For her whole life, Hadassah Alderson, a Kansas native, has been interested in philosophy and religion, seeking to combine those ideas into her poetry.
Written in blank verse and narrated in an all-female perspective, her book, “The Bible According to Eve: The Women of the Torah,” reiterates stories of the women in the Hebrew Bible. This epic encompasses the wives detailed in the books of Genesis, Exodus, Leviticus, Numbers and Deuteronomy, and often begins, or includes, direct Biblical quotations alluding to the poem’s prose.
When Alderson began her journey into writing poetry, she first began her research by reading the Tanakh Bible three times, keeping a daily idea journal to blueprint her poetry.
“You have to read it and then you can write about it,” Alderson said.
Alderson spends a lot of her time reading, which occasionally inspires her poetry.
“You read 50 pages in the morning and 50 pages in the evening and that way you can get 100 pages in a day read,” Alderson said.
Alderson received her bachelor’s degree in history, and studied philosophy at Wichita State, and maintains a fondness of the philosophies of Maimonides, Spinoza, and Whitehead.
Alderson’s knowledge of religion and philosophy began her 10 year stint in writing and editing her poetry, which compiled to over 1,900 pages. This published edition is the first quarter of her total work.
“Each generation has to have a new message,” Alderson said, and hopes to inspire new readers with commentary and insight into the Bible’s message, which can sometimes be hard to grasp or misunderstood.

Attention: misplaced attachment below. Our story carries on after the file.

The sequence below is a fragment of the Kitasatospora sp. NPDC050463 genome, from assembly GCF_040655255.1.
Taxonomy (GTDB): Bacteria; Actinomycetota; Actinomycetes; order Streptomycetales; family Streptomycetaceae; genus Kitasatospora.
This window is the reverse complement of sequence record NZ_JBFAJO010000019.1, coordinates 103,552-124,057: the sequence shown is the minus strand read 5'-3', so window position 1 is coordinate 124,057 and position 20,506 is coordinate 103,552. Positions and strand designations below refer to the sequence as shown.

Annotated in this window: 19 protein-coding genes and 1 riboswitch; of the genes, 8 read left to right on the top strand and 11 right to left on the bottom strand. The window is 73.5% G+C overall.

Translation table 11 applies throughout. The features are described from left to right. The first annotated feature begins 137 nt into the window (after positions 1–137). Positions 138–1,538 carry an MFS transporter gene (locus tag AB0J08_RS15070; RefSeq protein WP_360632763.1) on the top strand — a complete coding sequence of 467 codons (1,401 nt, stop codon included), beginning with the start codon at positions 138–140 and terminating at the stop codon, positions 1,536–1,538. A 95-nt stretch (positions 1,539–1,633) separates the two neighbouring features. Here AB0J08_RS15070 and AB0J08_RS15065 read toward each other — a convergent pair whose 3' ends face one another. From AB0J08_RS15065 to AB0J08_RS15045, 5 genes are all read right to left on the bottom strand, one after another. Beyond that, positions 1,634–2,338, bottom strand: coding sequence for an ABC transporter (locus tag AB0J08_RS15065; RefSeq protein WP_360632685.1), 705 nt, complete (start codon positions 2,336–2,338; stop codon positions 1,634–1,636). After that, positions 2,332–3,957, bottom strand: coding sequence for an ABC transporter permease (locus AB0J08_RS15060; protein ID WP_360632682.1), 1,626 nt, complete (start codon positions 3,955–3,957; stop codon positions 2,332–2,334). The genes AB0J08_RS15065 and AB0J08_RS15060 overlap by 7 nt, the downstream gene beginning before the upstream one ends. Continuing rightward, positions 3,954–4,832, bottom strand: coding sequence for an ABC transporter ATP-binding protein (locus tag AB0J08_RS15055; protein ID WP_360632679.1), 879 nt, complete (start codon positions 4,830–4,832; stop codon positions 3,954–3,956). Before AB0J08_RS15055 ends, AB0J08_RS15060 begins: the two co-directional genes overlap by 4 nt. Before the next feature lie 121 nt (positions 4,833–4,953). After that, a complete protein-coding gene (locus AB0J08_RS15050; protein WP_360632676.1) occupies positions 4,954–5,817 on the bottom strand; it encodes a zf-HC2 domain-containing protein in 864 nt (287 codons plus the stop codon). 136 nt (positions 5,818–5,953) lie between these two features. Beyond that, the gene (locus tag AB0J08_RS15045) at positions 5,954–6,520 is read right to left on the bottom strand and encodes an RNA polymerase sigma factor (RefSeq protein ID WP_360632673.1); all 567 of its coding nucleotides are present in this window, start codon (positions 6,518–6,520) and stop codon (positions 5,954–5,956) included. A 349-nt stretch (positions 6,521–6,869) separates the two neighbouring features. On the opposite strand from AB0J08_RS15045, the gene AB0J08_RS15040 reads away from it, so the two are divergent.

“I want them to get that the stories of the Bible can be meaningful in a way that goes beyond simply being a hard book to read,” Alderson said.
Alderson chose to write from an all-female perspective to give women in the Old Testament a stronger voice.
“If I focused on women it would be a slant of approaching scripture that was different than what other people had done before,” Alderson said.
Alderson enjoys discovering the Bible’s side characters. Characters who would have otherwise remained unnoticed, unknown, or unstudied.
“When I wrote about the wives of Jacob, I wrote about them by using details that were already in the Bible and making those characters, who were supposedly side characters, into main characters,” Alderson said.
Alderson’s poems include narratives of the Sisters of Shechem, Potipherah’s Wife, Rachel’s theft, Lot’s wife, Elisheba, the Cushite wife, the Moabite princess, the rape of Dinah, and an excerpt of “Two Girls by the Nile.”
Alderson’s collection is a more extensive thought of women in the Bible and stands as a treatise to all those silenced characters in the Bible, and beyond.
“Because things are a certain way doesn’t mean they have to be,” Alderson said.
Alderson has suffered from mental illness, but that has not stopped her career of writing religious poetry, nor has it stopped her own religious practice in the Jewish community.
“If it doesn’t sound normal, they wonder about you,” Alderson said. “If you are mentally ill and you say you speak for God, well, they lock you up.”
Alderson remains a voice for those writers and religious individuals who have faith and strong ideas but may be suppressed by another’s interpretation of their mental illness.
Alderson’s advice to emerging writers is to not give up.
“If you really want to write you have to learn how to edit,” she said.
But in the end, when your work is published, it is well worth it.
Her book is available at Barnes & Noble Bookstore, and online at Amazon.com.